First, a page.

Escaping Structure: Daan Botlek’s Public Art
During my Amsterdam residency, I had the chance to visit Rotterdam, a nearby city that is known for its public art and murals. The Dutch city was bombed to smithereens during WWII, and had to be re-built from the ground up. As Rotterdam found its resurgence through modern architecture, it opened its doors to lots and lots of public art. It’s everywhere. The muralists and visual artists that have come out of, or worked their way through, Rotterdam are many. Their work is challenging, inviting and often interactive.
Daan Botlek’s work always struck a chord in me. His white figures offer malleability—they are you; they are me; they are the dreamers; they are the victims. On long property walls, they show humor. In abandoned builds, they show daring and curiosity. On boarded-up windows, they show fear. Escape is a common thread in Botlek’s work, and whoever these beings are, they’re not giving up until they get out.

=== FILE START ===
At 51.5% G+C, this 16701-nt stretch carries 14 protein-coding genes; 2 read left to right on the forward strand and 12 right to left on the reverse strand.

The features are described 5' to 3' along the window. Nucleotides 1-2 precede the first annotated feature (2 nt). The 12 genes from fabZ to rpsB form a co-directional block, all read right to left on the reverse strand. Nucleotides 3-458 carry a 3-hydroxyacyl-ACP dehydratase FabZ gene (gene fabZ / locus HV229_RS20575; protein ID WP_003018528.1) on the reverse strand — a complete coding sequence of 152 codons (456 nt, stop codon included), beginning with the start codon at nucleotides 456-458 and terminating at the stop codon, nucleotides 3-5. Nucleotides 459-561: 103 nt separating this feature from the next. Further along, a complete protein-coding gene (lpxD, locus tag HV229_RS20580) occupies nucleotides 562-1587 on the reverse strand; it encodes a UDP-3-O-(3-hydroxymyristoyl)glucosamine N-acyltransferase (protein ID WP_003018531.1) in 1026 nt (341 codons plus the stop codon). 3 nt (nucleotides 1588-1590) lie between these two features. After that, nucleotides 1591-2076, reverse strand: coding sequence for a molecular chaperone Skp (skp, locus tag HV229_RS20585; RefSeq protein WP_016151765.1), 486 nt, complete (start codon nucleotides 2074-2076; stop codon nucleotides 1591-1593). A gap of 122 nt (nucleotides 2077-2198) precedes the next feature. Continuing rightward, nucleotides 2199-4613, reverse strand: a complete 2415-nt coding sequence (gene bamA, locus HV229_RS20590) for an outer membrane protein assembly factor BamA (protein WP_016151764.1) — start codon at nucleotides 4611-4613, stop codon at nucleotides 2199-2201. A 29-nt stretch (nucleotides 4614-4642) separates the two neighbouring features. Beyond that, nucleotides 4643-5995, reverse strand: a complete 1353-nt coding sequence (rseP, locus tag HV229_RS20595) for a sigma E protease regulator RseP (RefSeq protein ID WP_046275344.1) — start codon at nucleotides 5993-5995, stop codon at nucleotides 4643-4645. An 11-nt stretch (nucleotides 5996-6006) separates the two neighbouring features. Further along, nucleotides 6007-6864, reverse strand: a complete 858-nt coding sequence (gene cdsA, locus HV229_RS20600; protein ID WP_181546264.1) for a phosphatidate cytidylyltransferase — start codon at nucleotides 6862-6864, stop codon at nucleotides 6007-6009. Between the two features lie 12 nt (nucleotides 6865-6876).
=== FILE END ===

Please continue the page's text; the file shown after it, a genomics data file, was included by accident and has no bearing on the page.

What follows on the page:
They’re also friendly. I imagine if I lived somewhere populated by these beings, I’d give them pretend names and backstories. We’d be friends. Where I come from, that’s a sign of good art.